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Indigenous peoples lived in the region of present-day Nebraska for thousands of years before European exploration.
On May 30, 1854, the US Congress created the Kansas and the Nebraska territories, divided by the Parallel 40° North, under the Kansas–Nebraska Act. Under the Homestead Act, thousands of settlers migrated into Nebraska to claim free land granted by the federal government.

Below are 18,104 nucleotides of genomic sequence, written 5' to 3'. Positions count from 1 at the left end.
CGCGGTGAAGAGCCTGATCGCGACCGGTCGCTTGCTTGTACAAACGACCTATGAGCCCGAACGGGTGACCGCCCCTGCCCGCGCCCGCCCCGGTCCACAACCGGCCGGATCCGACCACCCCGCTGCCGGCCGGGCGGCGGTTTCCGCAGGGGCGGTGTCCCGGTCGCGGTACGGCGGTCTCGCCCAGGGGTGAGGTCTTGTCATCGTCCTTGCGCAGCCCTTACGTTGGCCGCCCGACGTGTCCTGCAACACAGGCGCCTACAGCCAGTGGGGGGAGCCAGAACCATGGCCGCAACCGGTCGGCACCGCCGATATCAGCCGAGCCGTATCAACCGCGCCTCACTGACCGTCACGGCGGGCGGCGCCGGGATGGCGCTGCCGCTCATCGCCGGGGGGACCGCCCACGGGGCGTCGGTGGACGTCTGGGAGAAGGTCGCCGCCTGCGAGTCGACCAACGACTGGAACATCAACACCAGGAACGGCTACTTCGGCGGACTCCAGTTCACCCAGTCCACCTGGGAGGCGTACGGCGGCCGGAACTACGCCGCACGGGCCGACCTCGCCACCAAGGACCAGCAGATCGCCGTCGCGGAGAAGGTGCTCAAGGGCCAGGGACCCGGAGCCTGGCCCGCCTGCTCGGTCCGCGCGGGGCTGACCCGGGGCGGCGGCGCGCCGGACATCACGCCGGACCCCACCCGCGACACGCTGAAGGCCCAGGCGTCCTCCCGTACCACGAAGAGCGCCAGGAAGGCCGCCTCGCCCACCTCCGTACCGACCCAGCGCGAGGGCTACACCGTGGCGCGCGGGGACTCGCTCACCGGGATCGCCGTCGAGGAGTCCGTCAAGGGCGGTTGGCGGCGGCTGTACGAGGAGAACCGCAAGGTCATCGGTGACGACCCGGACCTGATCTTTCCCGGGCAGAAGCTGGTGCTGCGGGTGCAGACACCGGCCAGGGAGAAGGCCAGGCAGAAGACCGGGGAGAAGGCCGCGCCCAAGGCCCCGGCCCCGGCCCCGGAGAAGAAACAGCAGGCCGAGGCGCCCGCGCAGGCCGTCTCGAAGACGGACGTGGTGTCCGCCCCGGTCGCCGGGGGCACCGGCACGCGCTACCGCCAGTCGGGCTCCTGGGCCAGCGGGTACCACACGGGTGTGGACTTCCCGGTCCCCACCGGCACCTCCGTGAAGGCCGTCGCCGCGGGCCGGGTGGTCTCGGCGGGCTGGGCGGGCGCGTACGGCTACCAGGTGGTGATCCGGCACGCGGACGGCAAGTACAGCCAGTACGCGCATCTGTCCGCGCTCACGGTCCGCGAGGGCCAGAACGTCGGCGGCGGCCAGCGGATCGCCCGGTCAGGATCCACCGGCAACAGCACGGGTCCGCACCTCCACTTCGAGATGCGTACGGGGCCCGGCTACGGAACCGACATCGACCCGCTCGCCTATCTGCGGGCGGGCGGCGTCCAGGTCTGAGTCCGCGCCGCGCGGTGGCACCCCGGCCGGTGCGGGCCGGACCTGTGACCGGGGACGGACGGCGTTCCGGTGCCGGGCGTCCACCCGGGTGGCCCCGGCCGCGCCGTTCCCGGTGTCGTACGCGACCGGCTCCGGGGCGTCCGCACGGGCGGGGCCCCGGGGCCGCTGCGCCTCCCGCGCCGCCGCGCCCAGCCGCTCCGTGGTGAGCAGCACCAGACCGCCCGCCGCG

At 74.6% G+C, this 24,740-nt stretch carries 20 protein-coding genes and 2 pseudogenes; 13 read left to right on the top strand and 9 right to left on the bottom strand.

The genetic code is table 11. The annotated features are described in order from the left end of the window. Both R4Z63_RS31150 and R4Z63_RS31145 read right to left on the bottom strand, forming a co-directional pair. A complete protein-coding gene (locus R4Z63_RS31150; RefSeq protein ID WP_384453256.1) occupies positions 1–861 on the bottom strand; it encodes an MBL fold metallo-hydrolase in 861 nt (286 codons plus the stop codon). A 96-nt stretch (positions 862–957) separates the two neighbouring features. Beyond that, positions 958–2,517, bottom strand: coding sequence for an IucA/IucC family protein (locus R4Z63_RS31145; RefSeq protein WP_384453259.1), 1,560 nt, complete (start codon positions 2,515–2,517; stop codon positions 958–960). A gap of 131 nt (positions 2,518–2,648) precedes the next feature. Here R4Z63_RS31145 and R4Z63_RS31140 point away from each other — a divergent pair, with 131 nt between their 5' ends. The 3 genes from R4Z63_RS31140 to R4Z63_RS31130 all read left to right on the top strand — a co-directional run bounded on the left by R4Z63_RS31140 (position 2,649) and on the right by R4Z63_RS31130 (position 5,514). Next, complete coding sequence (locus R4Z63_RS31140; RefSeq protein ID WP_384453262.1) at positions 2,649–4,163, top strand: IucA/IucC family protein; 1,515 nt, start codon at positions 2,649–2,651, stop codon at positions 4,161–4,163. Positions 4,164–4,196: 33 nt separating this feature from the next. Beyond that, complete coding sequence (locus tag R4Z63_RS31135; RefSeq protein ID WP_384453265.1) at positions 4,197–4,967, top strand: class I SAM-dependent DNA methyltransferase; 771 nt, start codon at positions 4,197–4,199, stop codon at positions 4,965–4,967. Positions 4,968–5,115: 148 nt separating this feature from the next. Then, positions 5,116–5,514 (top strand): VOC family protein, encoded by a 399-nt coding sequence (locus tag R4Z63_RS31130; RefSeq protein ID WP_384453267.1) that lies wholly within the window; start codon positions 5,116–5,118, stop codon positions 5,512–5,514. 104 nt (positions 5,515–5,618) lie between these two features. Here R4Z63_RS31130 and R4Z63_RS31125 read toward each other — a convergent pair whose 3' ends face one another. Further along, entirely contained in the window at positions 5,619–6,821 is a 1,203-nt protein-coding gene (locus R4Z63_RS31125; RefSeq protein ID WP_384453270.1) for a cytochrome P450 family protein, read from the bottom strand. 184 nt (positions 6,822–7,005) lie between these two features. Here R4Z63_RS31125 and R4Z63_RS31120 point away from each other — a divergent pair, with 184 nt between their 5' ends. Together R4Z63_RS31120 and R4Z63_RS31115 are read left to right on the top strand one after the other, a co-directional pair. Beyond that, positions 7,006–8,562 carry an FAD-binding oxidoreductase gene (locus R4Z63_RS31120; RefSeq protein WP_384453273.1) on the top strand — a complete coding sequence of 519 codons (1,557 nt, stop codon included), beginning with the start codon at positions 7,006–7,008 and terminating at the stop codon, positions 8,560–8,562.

Violent thunderstorms and tornadoes occur primarily during spring and summer and sometimes in autumn.
Chinook winds tend to warm the state significantly in the winter and early spring.
It is bordered by South Dakota to the north; Iowa to the east and Missouri to the southeast, both across the Missouri River; Kansas to the south; Colorado to the southwest; and Wyoming to the west. Indigenous peoples, including Omaha, Missouria, Ponca, Pawnee, Otoe, and various branches of the Lakota (Sioux) tribes, lived in the region for thousands of years before European exploration.
Nebraska's area is just over 77,220 square miles (200,000 km) with a population of almost 1.9 million people.